As a National Patient Safety Goal in both general and psychiatric hospitals, the Joint Commission mandates suicide risk assessments for patients who are identified as being at risk.65
This mandate stems from inpatient suicides being a frequent sentinel event over time.
Performance of a suicide risk assessment is a long-standing psychiatric practice recommendation. It is typically documented in the assessment/plan of a clinical note; identifies and discusses risk factors or warning signs that increase the likelihood of suicide; describes possible protective factors that may decrease suicidal behavior; states the level of suicide risk as low, medium, or high; and defines the care setting required to maintain safety (eg, outpatient, referral to the emergency department, hospitalization). Although this assessment is primarily a documentation requirement, with almost no research data to support its validation of risk levels or its effect on future suicide, it allows for a structured process to organize clinical impressions and decision making and to suggest clinical interventions.
The Suicide Assessment Five-step Evaluation and Triage (SAFE-T)66
provides a framework for performing a suicide risk assessment and is publicly available. Clinical decision making begins by identifying the presence of warning signs and risk factors increasing the likelihood of suicide-related behaviors ().34,36
These include psychiatric diagnoses and particular symptoms known to increase immediate suicide risk, including agitation or anxiety, command hallucinations, and sleep problems.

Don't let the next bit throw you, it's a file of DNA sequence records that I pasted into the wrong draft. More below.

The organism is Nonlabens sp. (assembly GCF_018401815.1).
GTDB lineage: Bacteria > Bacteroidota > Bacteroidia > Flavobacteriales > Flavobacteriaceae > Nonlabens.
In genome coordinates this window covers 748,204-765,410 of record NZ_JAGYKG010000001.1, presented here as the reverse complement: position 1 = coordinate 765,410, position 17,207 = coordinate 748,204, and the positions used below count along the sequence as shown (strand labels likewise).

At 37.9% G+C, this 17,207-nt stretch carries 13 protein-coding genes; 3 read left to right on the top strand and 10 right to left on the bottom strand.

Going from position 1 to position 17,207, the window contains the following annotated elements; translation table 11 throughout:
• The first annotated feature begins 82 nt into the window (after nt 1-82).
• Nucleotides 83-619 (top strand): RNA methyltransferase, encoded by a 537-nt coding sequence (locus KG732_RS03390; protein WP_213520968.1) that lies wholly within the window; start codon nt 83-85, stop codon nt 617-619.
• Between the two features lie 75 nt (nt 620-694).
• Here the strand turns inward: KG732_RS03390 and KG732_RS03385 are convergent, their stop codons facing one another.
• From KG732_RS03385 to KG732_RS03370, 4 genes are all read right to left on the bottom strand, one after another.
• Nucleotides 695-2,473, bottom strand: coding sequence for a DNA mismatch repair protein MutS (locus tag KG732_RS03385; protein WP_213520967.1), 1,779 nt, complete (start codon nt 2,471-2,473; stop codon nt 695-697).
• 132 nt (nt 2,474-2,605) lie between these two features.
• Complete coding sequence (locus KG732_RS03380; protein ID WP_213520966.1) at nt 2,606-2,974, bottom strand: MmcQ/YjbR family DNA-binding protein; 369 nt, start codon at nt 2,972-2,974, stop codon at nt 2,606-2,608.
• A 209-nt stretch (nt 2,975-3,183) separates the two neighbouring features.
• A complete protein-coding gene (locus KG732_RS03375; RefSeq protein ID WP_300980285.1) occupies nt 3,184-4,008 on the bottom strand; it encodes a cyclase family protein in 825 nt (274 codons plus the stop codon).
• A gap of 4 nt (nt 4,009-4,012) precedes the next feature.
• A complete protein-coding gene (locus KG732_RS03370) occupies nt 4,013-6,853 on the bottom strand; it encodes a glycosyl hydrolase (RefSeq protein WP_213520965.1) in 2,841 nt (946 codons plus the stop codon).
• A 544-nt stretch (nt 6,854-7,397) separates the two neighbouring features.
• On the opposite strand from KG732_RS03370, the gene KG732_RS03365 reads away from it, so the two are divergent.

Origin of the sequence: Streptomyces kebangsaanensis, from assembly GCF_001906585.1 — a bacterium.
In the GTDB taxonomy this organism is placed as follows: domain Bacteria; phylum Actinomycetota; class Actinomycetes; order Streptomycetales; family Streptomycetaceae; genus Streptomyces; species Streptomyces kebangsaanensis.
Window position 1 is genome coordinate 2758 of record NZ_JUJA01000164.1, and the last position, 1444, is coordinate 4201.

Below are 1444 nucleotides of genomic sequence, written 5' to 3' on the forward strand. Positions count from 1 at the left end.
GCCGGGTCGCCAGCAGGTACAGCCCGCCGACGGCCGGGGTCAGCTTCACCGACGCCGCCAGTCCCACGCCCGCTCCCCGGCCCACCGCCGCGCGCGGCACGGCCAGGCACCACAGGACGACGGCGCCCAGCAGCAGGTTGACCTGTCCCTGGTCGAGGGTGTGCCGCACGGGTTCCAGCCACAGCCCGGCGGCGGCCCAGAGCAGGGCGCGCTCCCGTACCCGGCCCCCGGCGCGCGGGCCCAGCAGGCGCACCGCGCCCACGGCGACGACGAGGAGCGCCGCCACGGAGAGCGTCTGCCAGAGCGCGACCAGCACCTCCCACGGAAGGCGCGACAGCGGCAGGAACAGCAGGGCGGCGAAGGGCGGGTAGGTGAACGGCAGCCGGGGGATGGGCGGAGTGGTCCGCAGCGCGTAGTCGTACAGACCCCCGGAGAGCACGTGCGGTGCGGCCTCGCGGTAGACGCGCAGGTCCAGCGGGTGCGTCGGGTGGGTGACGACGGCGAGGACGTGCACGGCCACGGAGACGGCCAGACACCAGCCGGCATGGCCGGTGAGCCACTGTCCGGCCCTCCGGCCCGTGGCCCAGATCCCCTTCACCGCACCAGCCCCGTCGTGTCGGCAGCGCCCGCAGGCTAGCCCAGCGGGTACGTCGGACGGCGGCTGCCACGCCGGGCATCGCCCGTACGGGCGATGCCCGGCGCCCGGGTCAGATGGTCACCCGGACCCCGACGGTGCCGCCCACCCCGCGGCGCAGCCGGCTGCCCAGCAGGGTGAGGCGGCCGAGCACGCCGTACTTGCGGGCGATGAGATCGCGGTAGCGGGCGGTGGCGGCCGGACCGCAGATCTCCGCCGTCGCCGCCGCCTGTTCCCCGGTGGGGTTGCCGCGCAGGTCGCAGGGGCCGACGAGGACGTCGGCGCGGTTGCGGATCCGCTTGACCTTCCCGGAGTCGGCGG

Protective factors may include the ability to manage stress appropriately, religious beliefs that increase the stigma of suicide, and the capacity to tolerate frustration. External factors that may mitigate risk include a sense of responsibility to family or friends, a healthy network of social supports, and positive therapeutic relationships. However, in the setting of acute risk and multiple risk factors in unfamiliar patients, the ability of protective factors to decrease risk should not be overestimated. In a crisis, protective factors may be easily overwhelmed, particularly in an impulsive, intoxicated, or otherwise disinhibited patient.
In questioning the patient perceived to be at risk, clinicians should ask specifically about suicide with a focus on suicidal thoughts, plans for suicide, and intent. The level of risk and care required should then be defined using the general recommendations in the following paragraph. As a caveat, when questions about level of risk or management remain, consultation with an experienced colleague or psychiatric clinician is valuable.
According to the SAFE-T model, low-risk patients—with or without suicidal ideation—have no specific plans or intent to commit suicide and have no history of active suicidal behavior. These patients should have recommended outpatient follow-up. Those at moderate risk include those with suicidal ideation plus a plan but with no intent or behavior. The decision whether to urgently refer a patient to a psychiatrist or emergency department depends on that patient's presentation. Patients who are referred may be hospitalized if further evaluation reveals that their level of illness or other clinical findings warrant it. High-risk patients include those with serious thoughts of suicide, those with a plan and/or intent to commit suicide, and those with prominent agitation, impulsivity, psychosis, or a recent suicide attempt. In such cases, clinicians should ensure constant observation and monitoring before arranging for immediate transfer for psychiatric evaluation or hospitalization. As the final steps in the process of suicide risk assessment, clinicians should document the data supporting the assigned level of risk, the level of care required, and treatment plans to reduce suicide risk.